A break-down of the usage and benefits of the major social media channels

It’s easy to say that social media is transforming the way businesses communicate with their customers, but describing exactly what that new environment looks like can get a bit more complicated. Over the last few years, the social media landscape has become something of an embarrassment of riches, with a diverse and expanding collection of services each offering its own set of tools and a slightly different customer base.

A little while ago, we took a look at the state of social media over this year, and the niches that each one has carved out. Now that we have a new year and a new range of opportunities to look forward to, it’s worth taking a moment to examine the best ways to take advantage of 2012’s top performers.

The Narrow Focus

Some of the most popular new social networks appear to be the simplest. Twitter, for instance, is a deliberately basic social networking tool, letting users post brief messages in plain text. But that simplicity gives it near-universal accessibility: Users can post an update using almost any device, from their computer to their phone or tablet to their Xbox. That makes it an easy way to collect a wealth of consumer information.

Because Twitter lets users add links to their messages, it’s a good way to promote news items or publicize updates on a company’s website or blog. But it’s also offers two powerful tools for engaging directly with customers: The hashtag, which lets users join into existing conversations on a particular topic or easily track how often their product’s “#brandname” appears in Twitter chatter, who is talking about it, and what they’re saying, while the ability to communicate directly to the user by typing that person’s “@username” can add a personal touch to the communication.

These touches are where the real power of social media lies, because it can turn a one-way transfer of information into a conversation, and an exercise of community-building. A retailer or service-based business could encourage users to “check in” on Foursquare, while a multimedia producer can use YouTube both to publicize company videos and track users’ reactions, by watching both the up- and down-votes and viewer comments. Not all of these tools will be useful for every business, but the social media landscape has produced enough services to offer some advantage to just about anyone.

The All-in-Ones

In some ways, mastering the more narrowly focused social media tools can help a business form a strategy when it comes to the monsters of the field. Facebook has amassed an unparalleled global user base, along with services allowing users to easily share updates, photos, videos, and organize events, but the wealth of features, and the focus on person-to-person connections, can make it hard to see where a business fits in.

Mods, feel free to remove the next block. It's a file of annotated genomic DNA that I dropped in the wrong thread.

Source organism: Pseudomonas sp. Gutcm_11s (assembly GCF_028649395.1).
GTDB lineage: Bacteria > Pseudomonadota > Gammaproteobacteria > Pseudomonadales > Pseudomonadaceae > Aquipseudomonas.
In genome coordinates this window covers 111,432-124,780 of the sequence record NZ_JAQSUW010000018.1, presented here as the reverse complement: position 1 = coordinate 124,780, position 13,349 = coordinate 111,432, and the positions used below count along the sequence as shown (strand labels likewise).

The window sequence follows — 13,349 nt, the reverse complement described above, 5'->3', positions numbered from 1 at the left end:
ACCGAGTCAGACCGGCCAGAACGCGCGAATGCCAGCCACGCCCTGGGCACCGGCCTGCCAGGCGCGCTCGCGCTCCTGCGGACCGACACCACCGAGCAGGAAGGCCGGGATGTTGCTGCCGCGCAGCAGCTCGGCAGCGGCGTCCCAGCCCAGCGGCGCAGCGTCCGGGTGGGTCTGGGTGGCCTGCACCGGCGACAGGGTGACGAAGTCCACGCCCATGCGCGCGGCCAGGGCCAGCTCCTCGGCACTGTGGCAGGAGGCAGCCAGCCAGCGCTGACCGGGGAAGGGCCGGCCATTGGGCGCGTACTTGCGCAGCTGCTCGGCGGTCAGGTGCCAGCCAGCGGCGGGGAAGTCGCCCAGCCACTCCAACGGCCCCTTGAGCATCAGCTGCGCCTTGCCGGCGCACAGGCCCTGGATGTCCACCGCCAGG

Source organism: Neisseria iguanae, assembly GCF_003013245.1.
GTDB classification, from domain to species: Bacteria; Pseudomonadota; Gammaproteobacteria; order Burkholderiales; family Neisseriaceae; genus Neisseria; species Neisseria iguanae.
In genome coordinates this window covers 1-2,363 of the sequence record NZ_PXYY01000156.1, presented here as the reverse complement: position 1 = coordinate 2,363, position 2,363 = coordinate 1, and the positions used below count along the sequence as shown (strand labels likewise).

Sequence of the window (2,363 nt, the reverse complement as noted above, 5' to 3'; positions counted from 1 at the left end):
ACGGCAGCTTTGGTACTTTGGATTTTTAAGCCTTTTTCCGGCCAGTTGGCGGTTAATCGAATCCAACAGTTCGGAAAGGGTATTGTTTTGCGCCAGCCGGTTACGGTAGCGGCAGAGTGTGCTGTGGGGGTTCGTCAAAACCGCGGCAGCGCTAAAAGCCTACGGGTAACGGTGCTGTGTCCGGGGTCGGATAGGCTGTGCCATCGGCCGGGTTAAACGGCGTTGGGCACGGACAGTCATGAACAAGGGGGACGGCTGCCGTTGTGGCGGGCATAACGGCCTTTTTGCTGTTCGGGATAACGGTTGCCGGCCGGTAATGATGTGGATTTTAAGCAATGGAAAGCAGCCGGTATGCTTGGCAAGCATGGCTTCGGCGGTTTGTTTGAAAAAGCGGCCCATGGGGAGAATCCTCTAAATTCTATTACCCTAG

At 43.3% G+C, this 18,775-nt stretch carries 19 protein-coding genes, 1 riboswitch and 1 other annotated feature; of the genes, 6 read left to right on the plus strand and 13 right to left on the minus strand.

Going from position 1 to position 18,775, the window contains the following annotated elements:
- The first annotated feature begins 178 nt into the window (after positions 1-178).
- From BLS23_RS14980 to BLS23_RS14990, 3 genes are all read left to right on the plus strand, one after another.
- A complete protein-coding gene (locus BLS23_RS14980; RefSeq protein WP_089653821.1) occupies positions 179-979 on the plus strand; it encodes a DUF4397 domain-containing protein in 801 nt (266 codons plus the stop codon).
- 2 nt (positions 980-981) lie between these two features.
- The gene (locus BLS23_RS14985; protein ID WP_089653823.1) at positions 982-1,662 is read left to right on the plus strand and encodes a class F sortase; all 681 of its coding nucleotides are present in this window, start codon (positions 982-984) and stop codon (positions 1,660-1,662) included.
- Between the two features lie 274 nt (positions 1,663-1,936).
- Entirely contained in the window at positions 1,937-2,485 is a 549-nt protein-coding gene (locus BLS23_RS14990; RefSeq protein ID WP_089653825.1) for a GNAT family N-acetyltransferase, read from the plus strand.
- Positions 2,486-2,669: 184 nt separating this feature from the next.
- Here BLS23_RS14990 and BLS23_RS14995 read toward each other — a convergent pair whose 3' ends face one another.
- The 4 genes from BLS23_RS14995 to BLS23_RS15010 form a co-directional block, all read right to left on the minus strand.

Companies have long been able to set up their own Facebook pages, and having a presence there is important if only because users can set up unofficial pages and siphon away traffic in the absence of an authoritative source. The page can function as a supplement to the company website, with product and business information along with regular news updates, plus a built-in bulletin board that offers another way to identify current or potential customers and keep track of their thoughts.

Facebook’s strongest direct competitor, Google+, can claim fewer active users, and its occasionally more advanced social features are still catching up, but it offers full integration with Google’s other services, such as Maps and the search engine itself, which can give a big boost to a business’ visibility. Having a presence on at least one of these services is quickly becoming essential for any comprehensive social media strategy.

It’s also worth remembering the growing number of specialty networks like LinkedIn, which function in much the same way as Facebook and Google but serve more specific audiences. Some of these can safely be ignored, depending on the business: A profile on LinkedIn, for instance, can be invaluable for making professional-to-professional connections, with discussion networks providing a forum for people who may be doing complimentary work in the same industry to discuss potential opportunities the state of the market. But a company LinkedIn profile is far from necessary for, say, a pizza parlor, which has less need for B2B networking.

Managing It All

This can leave a business with quite a lot of different services to track, which is where the dashboard applications come in. These are programs that exist to help manage multiple social media channels. HootSuite, for instance, lets users manage more than a dozen social media accounts from a single website.

The most important part of planning a social media strategy is ensuring consistency in its execution. A good strategy depend on understanding the services available and the options for managing them, but the nature and needs of your business will always be most important of all.


ErikErik Owomoyela is a social media consultant and content contributor for AEI.